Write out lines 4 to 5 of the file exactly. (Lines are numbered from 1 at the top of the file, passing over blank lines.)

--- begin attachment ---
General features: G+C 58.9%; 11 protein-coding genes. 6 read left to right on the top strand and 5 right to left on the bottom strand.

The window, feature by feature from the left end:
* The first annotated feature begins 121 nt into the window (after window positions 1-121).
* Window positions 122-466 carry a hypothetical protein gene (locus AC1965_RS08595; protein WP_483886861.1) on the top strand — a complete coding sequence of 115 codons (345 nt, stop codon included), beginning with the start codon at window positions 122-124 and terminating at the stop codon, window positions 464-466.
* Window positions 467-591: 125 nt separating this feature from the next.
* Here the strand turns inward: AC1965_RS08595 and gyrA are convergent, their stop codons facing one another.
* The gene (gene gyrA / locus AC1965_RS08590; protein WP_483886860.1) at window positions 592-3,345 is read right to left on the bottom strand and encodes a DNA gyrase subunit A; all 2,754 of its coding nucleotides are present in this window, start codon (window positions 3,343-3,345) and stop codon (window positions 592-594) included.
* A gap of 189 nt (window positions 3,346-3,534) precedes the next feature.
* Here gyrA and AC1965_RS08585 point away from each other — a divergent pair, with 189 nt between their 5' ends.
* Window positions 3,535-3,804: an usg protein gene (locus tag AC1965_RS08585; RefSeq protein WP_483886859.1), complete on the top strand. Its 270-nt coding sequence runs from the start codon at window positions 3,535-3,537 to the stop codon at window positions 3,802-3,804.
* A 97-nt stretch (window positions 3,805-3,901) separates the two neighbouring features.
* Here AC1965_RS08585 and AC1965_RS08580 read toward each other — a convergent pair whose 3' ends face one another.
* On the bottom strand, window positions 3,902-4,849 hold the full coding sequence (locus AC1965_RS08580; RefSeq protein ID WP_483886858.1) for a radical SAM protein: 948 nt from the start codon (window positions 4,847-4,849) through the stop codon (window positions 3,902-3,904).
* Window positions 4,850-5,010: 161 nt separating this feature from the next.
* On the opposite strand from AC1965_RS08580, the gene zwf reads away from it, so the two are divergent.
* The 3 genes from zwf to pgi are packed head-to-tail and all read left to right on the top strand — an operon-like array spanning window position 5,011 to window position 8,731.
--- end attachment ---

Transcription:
* Window positions 122-466 carry a hypothetical protein gene (locus AC1965_RS08595; protein WP_483886861.1) on the top strand — a complete coding sequence of 115 codons (345 nt, stop codon included), beginning with the start codon at window positions 122-124 and terminating at the stop codon, window positions 464-466.
* Window positions 467-591: 125 nt separating this feature from the next.